Rustic Modern DIY Pipe Towel Bar

 
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I moved into a new apartment about a month or so ago, and I've had a lot of fun decorating and furnishing my home. It's a little bit difficult and slow, since I've prioritized a few goals in the process: minimize consumption (i.e., buy used), try to make things, and be frugal. This means that many of the projects on my DIY to-do list are home-related, and I'm very excited to share my first - a towel rack made from pipes! Inspired by several Pinterest posts and Etsy shops, this towel rack is perfect for a modern, industrial, and/or rustic look, and has much more character than your standard chrome bar from Bed Bath & Beyond.

This project is super easy, but installation may require a helping hand to make sure your towel rack is secure (although this is true of any towel rack installation!).

Things you will need:
You should be able to find all of these in the pipes / plumbing section of your hardware store. The materials cost about $40 total.
- Two 1/2" floor flanges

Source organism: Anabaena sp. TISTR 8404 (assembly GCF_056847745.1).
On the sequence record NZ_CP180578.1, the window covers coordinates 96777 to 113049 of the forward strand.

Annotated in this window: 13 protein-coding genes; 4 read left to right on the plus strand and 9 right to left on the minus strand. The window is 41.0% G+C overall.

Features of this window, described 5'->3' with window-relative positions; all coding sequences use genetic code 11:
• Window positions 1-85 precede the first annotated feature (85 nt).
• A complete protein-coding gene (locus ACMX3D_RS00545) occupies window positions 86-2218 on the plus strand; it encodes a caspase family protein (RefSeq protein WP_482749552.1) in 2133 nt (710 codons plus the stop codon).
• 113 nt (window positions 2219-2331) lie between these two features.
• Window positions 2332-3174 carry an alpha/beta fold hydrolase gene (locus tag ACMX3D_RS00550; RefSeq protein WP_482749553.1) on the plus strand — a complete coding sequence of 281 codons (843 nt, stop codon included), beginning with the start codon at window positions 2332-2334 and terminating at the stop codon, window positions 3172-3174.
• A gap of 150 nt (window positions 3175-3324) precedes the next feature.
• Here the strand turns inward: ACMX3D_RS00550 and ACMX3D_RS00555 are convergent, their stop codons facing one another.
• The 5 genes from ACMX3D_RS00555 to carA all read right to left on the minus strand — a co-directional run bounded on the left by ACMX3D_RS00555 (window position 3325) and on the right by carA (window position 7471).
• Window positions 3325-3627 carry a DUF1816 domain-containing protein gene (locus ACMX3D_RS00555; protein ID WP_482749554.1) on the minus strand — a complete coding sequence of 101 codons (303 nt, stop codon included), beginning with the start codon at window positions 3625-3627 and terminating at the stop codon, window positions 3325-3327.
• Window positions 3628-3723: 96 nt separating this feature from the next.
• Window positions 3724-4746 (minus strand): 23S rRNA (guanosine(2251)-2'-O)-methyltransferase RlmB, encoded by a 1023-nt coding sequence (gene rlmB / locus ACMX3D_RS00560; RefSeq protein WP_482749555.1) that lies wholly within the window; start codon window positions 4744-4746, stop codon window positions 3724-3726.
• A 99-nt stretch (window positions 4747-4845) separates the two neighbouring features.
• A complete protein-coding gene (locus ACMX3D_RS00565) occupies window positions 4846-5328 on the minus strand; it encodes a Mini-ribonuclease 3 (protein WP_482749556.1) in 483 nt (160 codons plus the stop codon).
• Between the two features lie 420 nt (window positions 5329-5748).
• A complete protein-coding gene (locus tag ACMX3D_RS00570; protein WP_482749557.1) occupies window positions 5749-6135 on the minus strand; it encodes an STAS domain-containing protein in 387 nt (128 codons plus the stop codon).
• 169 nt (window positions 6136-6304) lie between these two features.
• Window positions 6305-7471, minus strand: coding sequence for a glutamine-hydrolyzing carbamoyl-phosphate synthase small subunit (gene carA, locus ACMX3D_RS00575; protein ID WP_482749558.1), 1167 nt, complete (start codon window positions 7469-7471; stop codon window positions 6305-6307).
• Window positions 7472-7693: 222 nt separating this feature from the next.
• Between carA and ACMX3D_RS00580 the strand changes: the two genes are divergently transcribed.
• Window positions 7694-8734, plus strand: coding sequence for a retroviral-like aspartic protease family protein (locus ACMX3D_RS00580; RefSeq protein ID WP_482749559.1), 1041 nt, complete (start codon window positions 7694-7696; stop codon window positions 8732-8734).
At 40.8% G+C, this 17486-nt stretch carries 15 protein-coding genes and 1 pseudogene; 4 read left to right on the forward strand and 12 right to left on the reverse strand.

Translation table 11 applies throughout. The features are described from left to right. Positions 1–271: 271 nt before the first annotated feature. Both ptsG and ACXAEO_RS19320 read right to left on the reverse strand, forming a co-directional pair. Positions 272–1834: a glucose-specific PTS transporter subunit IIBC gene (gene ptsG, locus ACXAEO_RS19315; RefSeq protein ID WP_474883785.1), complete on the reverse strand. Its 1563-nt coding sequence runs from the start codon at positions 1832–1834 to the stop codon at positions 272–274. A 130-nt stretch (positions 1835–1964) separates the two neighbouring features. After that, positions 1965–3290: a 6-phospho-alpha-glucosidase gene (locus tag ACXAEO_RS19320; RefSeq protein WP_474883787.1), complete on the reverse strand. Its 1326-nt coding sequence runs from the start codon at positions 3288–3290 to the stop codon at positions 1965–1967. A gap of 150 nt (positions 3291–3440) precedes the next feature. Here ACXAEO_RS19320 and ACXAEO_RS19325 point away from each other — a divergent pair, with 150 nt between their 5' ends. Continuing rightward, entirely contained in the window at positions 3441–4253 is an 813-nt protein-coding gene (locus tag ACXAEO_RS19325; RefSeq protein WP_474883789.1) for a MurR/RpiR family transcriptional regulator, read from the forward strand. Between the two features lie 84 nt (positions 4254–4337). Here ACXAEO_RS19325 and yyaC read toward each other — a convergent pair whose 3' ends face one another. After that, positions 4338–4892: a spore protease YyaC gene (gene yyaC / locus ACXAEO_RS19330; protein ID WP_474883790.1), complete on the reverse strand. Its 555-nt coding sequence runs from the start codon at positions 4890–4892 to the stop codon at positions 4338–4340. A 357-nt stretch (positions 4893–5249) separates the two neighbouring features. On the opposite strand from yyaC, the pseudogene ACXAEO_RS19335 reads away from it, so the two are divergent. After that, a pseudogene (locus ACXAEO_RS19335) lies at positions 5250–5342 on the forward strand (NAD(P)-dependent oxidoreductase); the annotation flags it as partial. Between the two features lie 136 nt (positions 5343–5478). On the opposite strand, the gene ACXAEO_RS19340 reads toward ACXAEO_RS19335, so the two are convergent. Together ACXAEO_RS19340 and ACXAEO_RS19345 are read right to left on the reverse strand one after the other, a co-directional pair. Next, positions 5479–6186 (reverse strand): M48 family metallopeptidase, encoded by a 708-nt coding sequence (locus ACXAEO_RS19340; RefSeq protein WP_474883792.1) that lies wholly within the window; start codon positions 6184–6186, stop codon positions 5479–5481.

- Two 1/2" elbows
- Two 1/2" nipples
- One 1/2" pipe of your desired length (mine was 18" long)
- Eight wall screws, and wall anchors, if needed
- If needed: Spray paint and newspaper/scrap paper for floor protection (I used Rust-Oleum Flat Spray Paint in Black)

Spray paint is needed if you want to change the color of your materials. My local Home Depot didn't have black piping, so I bought galvanized steel and painted it black. Home Depot online and other stores sell black pipe / plumbing hardware.

Instructions

 Before spray painting

Before spray painting

 Spray painted

Spray painted

 Assembly

Assembly

  1. Spray paint your materials, if desired, and let dry. Make sure to spray paint all angles of your pieces (which may require you to do a few rounds, letting the pieces dry in between)
  2. Assemble your towel rack, in this order: elbows onto pipe, then nipples onto elbows, and then flanges.
    You probably won't screw everything in completely tight. When you screw the elbows onto the pipe, make sure the open ends of the elbows are pointing parallel. When screwing your flanges on, make sure you the holes for screws are in the same position on each side.
  3. Install onto your wall. Use a leveler, wall anchors, and tape measure to make sure your towel rack is aligned and secure. My dad installed mine, which was a tremendous help!
Rustic towel holder

How cute is this? And I get a chance to admire it every time I'm on my toilet! :)

This would look really cute with some wood shelving, like below. 

 Modern Industrial Towel Bar with shelf, sold  here

Modern Industrial Towel Bar with shelf, sold here

While these pipes are screwed into the shelves, you can also just install shelves above the bar, and even use pipes again! Also inspired by Pinterest, I've decided to use the same concept to install wall shelves, not in my bathroom, but in my living room - stay tuned for that post!